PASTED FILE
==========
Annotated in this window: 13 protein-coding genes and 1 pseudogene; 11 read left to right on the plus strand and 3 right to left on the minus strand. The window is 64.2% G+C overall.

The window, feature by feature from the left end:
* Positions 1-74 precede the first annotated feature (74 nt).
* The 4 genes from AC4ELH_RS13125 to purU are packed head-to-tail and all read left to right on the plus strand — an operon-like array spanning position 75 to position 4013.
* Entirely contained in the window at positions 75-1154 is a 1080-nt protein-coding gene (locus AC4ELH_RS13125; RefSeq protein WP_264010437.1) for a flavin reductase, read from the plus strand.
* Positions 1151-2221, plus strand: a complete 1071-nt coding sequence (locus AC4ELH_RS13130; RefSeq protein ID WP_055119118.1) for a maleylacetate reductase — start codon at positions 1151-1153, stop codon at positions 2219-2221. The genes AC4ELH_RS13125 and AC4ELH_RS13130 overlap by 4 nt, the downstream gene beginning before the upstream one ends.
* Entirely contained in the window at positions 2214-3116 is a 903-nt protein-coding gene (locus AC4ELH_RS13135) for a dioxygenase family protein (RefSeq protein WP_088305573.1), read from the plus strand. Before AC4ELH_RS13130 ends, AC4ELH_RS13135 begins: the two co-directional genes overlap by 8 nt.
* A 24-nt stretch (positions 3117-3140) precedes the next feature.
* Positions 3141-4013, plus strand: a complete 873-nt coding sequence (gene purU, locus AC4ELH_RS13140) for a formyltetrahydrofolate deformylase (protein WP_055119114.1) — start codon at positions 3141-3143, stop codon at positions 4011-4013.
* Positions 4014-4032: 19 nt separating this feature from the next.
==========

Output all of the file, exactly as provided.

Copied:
Annotated in this window: 13 protein-coding genes and 1 pseudogene; 11 read left to right on the plus strand and 3 right to left on the minus strand. The window is 64.2% G+C overall.

The window, feature by feature from the left end:
* Positions 1-74 precede the first annotated feature (74 nt).
* The 4 genes from AC4ELH_RS13125 to purU are packed head-to-tail and all read left to right on the plus strand — an operon-like array spanning position 75 to position 4013.
* Entirely contained in the window at positions 75-1154 is a 1080-nt protein-coding gene (locus AC4ELH_RS13125; RefSeq protein WP_264010437.1) for a flavin reductase, read from the plus strand.
* Positions 1151-2221, plus strand: a complete 1071-nt coding sequence (locus AC4ELH_RS13130; RefSeq protein ID WP_055119118.1) for a maleylacetate reductase — start codon at positions 1151-1153, stop codon at positions 2219-2221. The genes AC4ELH_RS13125 and AC4ELH_RS13130 overlap by 4 nt, the downstream gene beginning before the upstream one ends.
* Entirely contained in the window at positions 2214-3116 is a 903-nt protein-coding gene (locus AC4ELH_RS13135) for a dioxygenase family protein (RefSeq protein WP_088305573.1), read from the plus strand. Before AC4ELH_RS13130 ends, AC4ELH_RS13135 begins: the two co-directional genes overlap by 8 nt.
* A 24-nt stretch (positions 3117-3140) precedes the next feature.
* Positions 3141-4013, plus strand: a complete 873-nt coding sequence (gene purU, locus AC4ELH_RS13140) for a formyltetrahydrofolate deformylase (protein WP_055119114.1) — start codon at positions 3141-3143, stop codon at positions 4011-4013.
* Positions 4014-4032: 19 nt separating this feature from the next.